Back in February, I attended a City of Toronto event celebrating its 175th anniversary. It was a nice little exhibition at Nathan Philips Square, with live performances outside and a photography exhibit in the main foyer of City Hall. The photography exhibit was mounted by the Toronto Archives and featured a lot of great shots of Toronto from the 1800s until present-day. It also tied into a recently-published book entitled Toronto’s Visual Legacy, a great visual history of how Toronto became the city it is today. The authors were on hand signing books and I thought it would make a great birthday present for my brother. However, due to laziness, I didn’t buy the book that day.
Fast forward and it’s May 6th, exactly one month after my brother’s birthday. I’m still looking to buy him that book but am having trouble. It seems to be sold only at the Toronto Archives themselves, which happens to be mere blocks from where I live. And they’re only open when I’m at work. Great.
Sitting in my office, I decide to call a local, independent book store to see if they carry the title. The girl on the other end of the phone is very helpful, and when she asks the author’s names, I have to Google them quickly. Turns out the store doesn’t stock that particular book. I hang up and go to close the webpage I found with the author’s names, when something catches my eye.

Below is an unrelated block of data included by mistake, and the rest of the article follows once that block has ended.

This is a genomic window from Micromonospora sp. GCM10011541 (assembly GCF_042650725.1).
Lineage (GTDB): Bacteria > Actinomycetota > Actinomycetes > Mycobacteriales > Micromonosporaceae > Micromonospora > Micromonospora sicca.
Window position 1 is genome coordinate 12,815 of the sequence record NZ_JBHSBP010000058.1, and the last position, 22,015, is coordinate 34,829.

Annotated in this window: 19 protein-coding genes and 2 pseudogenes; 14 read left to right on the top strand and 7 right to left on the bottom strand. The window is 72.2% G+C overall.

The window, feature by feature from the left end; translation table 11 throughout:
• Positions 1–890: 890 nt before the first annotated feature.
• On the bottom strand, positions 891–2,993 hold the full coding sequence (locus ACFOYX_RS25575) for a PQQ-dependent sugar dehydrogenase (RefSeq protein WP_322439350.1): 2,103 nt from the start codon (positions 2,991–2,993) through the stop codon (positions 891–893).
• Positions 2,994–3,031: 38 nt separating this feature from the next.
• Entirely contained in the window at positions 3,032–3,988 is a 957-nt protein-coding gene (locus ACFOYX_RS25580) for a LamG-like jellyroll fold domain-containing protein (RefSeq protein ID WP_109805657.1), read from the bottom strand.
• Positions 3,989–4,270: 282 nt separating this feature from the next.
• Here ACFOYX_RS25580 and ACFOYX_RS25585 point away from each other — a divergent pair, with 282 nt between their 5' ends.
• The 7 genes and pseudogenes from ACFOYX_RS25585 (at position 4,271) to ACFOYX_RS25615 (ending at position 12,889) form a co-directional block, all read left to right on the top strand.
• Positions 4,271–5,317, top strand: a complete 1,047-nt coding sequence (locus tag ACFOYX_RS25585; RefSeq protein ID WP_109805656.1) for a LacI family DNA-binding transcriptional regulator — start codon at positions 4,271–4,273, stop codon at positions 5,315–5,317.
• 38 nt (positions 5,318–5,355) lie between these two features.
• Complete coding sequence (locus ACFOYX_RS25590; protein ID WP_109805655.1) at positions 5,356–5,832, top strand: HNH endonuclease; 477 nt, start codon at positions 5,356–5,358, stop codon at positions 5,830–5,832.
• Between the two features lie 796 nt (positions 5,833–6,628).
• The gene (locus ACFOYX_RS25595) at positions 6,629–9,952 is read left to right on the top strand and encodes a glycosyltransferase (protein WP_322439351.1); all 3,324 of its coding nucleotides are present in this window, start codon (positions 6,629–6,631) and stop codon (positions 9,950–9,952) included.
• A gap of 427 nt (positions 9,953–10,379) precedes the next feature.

A blurb on the webpage mentions the authors signing copies of the book, and I think to myself: “Oh, I wonder if they’re writing about the event I attended?” I read on.
The next little bit mentions Toronto’s Mayor, David Miller, also on-hand to sign books, and I think to myself: “Hmm, I don’t remember Miller being there…” I read on.
Then I notice the date, time and location of the signing the blurb is referring to: Wednesday, May 6th at Indigo Books, and I think to myself: “What day is it today?” Sure enough, it’s May 6th. (If you didn’t see that coming, you may as well just stop reading right now. Seriously.)